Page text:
Each month, we pick one of our recent estimates to write about in a Pricing & Negotiating article. These articles allow us to share actual estimates and the negotiations that lead to the final price.
Concept: Multi-day photo shoot of a branded trade show booth with accompanying product photography
Licensing: Unlimited use of up to 110 images in perpetuity
Photographer: Brand Narrative, Still Life/Product Specialist
Agency: Mid-size US-based branding & design agency with multiple international offices
Client: Mid-sized Global Diagnostic Healthcare Product Manufacturer
I recently helped a photographer build an estimate for a West Coast-based healthcare product manufacturer. The brief described capturing the brand’s large, high-end trade show/product display booth during an event at a convention center in the southwestern US. The images needed to showcase the branded booth design and the products it featured. It also included a shot list of individual products on white in a studio set-up at the same venue. The creative plan was for single-day coverage of the booth during the event and an additional 2 days of product photography in an on-site studio. The final use of the images would be for web and print ads as well as collateral purposes, including the client’s website, social media, and marketing/publicity for other industry events.
After reviewing the creative brief and a few revisions to the estimate based on feedback from the agency the client was working with, we landed on a budget to provide up to 110 images over 3 shoot days. This was comprised of 20 final selects of the booth at the trade show and up to 90 images of an anticipated 18 individual products, which would include multiple angles and close-up details of each.
We included a note that the client would be responsible for location coordination at the venue, providing, transporting, and styling for all of the products (some of the products were noted as quite large, and would require extra attention and coordination when moving and preparing them for photographing). Also, the client would be responsible for providing meals for the crew during shoot days.
We initially suggested Unlimited use for up to 2 years. The client returned requesting to see pricing for a “full buyout.” We tend to avoid this term because it is vague and can mean different things to different people. After clarifying with the client, we landed a license for Unlimited use in perpetuity for up to 110 selected images. I estimated $27k would be an agreeable combined creative/licensing fee for 3 shoot days and the intended use. In this scenario, the size of the client and the amount of content put upward pressure on the fee. However, the niche market of this brand and the smaller audience it would appeal to applied downward pressure. You can read our guide about our lists of vertical markets and more about what vertical markets are in this article.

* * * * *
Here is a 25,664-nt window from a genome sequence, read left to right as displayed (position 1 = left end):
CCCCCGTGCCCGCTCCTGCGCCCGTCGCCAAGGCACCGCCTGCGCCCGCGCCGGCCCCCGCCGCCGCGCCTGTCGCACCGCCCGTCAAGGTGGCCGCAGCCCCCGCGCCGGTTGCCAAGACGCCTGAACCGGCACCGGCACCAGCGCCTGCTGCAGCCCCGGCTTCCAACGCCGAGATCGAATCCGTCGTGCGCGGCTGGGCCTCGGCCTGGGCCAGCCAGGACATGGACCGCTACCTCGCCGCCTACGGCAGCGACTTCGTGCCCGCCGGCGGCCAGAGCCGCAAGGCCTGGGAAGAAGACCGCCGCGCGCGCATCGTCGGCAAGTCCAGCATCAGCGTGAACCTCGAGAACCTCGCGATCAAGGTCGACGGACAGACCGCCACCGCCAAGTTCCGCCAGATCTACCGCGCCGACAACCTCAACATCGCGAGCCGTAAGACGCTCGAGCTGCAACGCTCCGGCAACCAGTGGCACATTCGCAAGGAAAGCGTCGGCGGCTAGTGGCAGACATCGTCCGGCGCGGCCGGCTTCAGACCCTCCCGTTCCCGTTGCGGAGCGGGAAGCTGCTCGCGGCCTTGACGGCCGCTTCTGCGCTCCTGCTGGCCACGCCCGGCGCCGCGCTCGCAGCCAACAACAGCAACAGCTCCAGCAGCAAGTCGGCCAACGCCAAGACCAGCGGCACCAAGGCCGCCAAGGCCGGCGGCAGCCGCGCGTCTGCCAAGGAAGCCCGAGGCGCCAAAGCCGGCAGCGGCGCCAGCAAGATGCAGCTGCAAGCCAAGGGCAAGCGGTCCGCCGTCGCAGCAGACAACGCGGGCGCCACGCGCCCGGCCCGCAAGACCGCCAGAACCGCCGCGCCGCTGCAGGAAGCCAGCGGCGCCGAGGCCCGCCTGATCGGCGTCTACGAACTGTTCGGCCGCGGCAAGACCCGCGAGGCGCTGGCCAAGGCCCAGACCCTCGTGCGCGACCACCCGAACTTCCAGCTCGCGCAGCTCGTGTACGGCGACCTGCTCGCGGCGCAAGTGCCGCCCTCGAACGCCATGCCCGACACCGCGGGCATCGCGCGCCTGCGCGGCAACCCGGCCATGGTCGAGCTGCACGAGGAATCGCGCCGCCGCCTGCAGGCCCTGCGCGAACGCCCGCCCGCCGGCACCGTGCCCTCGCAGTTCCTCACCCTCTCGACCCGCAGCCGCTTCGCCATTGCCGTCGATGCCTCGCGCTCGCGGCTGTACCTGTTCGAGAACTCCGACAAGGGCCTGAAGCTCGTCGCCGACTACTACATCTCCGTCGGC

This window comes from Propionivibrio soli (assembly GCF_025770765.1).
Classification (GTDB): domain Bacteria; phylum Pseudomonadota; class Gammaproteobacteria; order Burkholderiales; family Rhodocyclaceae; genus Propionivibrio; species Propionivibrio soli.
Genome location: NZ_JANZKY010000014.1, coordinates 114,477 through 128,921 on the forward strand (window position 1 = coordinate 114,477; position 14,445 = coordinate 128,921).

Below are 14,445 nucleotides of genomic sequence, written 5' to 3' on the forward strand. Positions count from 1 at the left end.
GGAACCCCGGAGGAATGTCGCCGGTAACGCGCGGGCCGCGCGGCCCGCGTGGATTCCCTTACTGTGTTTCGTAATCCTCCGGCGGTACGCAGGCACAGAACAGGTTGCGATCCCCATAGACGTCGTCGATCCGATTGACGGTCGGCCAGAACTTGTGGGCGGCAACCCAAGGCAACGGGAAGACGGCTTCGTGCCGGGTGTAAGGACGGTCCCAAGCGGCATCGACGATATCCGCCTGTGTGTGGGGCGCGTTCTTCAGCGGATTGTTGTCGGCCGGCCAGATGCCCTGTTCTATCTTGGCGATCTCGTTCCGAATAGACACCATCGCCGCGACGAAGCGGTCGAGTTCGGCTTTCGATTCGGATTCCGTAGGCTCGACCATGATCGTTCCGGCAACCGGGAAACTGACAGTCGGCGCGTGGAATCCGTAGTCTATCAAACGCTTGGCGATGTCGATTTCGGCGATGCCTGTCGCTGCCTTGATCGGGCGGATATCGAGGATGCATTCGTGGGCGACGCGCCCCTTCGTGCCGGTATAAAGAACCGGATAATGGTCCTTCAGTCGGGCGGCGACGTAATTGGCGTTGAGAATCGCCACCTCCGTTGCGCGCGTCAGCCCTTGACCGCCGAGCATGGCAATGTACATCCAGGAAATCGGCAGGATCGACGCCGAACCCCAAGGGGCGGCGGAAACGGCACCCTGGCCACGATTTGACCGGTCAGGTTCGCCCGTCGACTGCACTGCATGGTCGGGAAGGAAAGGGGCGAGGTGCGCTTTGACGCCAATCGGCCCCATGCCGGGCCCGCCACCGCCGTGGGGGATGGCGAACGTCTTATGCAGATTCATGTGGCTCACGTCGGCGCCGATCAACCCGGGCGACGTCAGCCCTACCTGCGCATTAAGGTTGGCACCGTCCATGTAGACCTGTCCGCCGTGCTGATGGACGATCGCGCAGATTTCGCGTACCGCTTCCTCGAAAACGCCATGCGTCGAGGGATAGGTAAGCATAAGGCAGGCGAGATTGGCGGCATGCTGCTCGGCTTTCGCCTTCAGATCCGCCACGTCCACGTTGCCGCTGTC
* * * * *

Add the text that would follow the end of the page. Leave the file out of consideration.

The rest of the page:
Air travel would be required for the photographer to reach the venue. We budgeted for the photographer to travel to the location for 1 day to photograph the trade show booth. Then return a few days later after the client had time to transport and prep the products in a separate room at the venue for the 2 days of product shots. Since this would require 2 trips to and from the venue city, I included 4 travel days at $750 each. Aside from that, I added 2 days for the photographer’s pre-production and prep time at $1000 each.
Since there was a need for a large amount of imagery over the 2 product shoot days, we included a budget for a local producer to aid in coordination. We also included a secondary stills photographer during the days that the product photography occurred. Our aim would be to run 2 individual sets to cover as much product content as possible over the 2 shoot days available for this part of the job.
We added a first assistant for all 3 shoot days at $550/day. They would help with lighting and camera equipment management during the trade show as well as the product days. We also budgeted 2 days for a second assistant at $450/day to act as an extra set of hands on the product shoot days. In addition to the assistants, we budgeted for 2 digital techs (1 for each set). They would handle file management, cleanup, and adjustments during the product shoot portion.
The photographer would be able to provide some of their own gear and we included a $6750 budget for the appropriate cameras, lighting, and grip equipment to accommodate the larger products that would need to be photographed, taking into consideration the anticipated 2 sets that would be running during the product shoot as well. I added a $4000 budget for both digital techs’ workstations for 2 days and $220 for portable hard drives and media backups.
The photographer planned to fly to and from the shoot location. Thus, I included $435 for flights and baggage and $1150 for 5 nights at a hotel. We also included $100 a day for car rentals/transportation and $75 per diem for the photographer. All other crew were intended to be hired locally and wouldn’t need a travel budget.
We decided to absorb the insurance costs for the shoot. This included $450 for miscellaneous expenses like production supplies, parking, extra meals, etc.
The photographer would include a basic initial edit of the content for the client’s review and to make selections. We then included $7750 to cover up to 30 minutes on each selection for basic processing and file cleanup. We also included product background knockouts and delivery of the final assets to the client.
The estimate was quickly approved, and the photographer was awarded the project. The photographer let us know that he was able to get an additional budget approved to include a DP/filmmaker colleague of his on the shoot. They would provide the client with some motion content of the trade show booth and products as well.
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